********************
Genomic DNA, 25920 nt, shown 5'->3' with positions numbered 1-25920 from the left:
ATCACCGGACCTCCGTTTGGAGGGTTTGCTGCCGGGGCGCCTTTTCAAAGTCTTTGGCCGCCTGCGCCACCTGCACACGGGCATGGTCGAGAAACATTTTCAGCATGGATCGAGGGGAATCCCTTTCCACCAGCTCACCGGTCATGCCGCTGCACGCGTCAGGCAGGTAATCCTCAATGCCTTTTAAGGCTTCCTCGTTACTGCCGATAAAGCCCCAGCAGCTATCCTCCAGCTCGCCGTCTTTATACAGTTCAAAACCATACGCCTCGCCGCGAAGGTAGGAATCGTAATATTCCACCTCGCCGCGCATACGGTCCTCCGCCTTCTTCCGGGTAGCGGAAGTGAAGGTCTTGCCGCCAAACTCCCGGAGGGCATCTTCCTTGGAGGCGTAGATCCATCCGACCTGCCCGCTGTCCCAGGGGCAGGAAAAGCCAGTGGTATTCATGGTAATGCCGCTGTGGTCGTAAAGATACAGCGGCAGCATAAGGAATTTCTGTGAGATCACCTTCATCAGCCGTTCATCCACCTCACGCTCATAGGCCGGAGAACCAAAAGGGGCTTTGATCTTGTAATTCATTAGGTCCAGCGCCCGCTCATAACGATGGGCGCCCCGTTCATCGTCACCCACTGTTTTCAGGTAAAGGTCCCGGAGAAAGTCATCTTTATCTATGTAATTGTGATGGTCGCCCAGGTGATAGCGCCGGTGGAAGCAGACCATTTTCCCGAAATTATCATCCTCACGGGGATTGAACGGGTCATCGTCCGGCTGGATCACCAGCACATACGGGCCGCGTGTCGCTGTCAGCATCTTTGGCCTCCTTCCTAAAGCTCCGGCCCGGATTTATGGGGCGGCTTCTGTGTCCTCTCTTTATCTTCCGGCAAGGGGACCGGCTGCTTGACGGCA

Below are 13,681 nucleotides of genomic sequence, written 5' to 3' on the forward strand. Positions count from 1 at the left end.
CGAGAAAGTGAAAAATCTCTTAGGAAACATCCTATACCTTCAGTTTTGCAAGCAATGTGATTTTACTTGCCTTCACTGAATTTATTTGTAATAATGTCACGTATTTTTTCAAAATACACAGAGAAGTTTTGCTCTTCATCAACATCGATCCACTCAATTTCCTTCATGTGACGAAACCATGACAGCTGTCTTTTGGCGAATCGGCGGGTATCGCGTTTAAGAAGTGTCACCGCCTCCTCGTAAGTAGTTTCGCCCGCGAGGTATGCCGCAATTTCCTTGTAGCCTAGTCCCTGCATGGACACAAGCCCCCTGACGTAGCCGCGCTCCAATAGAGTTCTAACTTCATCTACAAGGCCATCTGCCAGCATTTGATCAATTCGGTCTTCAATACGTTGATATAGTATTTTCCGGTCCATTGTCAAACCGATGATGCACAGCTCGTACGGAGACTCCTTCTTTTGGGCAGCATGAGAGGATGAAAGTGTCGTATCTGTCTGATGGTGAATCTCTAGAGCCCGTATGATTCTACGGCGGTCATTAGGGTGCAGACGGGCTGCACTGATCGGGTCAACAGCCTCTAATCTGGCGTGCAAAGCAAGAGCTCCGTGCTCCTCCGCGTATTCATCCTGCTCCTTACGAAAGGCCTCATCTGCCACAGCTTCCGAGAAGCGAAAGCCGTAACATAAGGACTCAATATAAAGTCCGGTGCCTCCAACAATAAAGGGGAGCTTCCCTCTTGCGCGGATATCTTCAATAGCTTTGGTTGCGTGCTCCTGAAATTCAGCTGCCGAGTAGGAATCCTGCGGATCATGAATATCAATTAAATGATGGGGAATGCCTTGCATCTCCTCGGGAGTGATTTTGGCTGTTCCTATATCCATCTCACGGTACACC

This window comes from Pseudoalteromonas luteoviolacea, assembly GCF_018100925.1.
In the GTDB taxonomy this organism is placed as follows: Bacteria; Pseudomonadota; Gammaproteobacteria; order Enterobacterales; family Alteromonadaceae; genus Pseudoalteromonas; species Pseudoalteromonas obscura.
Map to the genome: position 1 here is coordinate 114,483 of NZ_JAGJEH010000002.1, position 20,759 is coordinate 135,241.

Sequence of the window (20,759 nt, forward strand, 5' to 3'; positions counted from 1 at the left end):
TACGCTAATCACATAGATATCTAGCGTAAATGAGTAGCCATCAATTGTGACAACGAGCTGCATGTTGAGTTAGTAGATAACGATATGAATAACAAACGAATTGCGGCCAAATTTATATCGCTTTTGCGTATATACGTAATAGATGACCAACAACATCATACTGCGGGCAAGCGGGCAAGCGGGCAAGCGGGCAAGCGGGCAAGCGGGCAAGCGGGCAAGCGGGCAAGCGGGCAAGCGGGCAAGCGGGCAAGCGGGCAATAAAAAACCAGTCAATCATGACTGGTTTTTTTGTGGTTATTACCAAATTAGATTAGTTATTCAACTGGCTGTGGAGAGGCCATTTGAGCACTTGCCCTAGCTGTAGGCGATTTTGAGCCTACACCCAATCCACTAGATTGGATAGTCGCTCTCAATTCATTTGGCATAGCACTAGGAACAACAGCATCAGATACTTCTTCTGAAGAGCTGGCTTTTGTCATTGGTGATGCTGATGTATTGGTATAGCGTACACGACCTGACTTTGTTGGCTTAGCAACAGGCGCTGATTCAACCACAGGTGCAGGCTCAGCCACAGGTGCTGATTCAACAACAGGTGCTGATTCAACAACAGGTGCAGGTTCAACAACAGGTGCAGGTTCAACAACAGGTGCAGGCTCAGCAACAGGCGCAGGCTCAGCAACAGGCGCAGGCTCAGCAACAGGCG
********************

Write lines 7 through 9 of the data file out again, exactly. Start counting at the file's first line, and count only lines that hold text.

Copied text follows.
Map to the genome: position 1 here is coordinate 114,483 of NZ_JAGJEH010000002.1, position 20,759 is coordinate 135,241.

Sequence of the window (20,759 nt, forward strand, 5' to 3'; positions counted from 1 at the left end):
TACGCTAATCACATAGATATCTAGCGTAAATGAGTAGCCATCAATTGTGACAACGAGCTGCATGTTGAGTTAGTAGATAACGATATGAATAACAAACGAATTGCGGCCAAATTTATATCGCTTTTGCGTATATACGTAATAGATGACCAACAACATCATACTGCGGGCAAGCGGGCAAGCGGGCAAGCGGGCAAGCGGGCAAGCGGGCAAGCGGGCAAGCGGGCAAGCGGGCAAGCGGGCAAGCGGGCAAGCGGGCAATAAAAAACCAGTCAATCATGACTGGTTTTTTTGTGGTTATTACCAAATTAGATTAGTTATTCAACTGGCTGTGGAGAGGCCATTTGAGCACTTGCCCTAGCTGTAGGCGATTTTGAGCCTACACCCAATCCACTAGATTGGATAGTCGCTCTCAATTCATTTGGCATAGCACTAGGAACAACAGCATCAGATACTTCTTCTGAAGAGCTGGCTTTTGTCATTGGTGATGCTGATGTATTGGTATAGCGTACACGACCTGACTTTGTTGGCTTAGCAACAGGCGCTGATTCAACCACAGGTGCAGGCTCAGCCACAGGTGCTGATTCAACAACAGGTGCTGATTCAACAACAGGTGCAGGTTCAACAACAGGTGCAGGTTCAACAACAGGTGCAGGCTCAGCAACAGGCGCAGGCTCAGCAACAGGCGCAGGCTCAGCAACAGGCG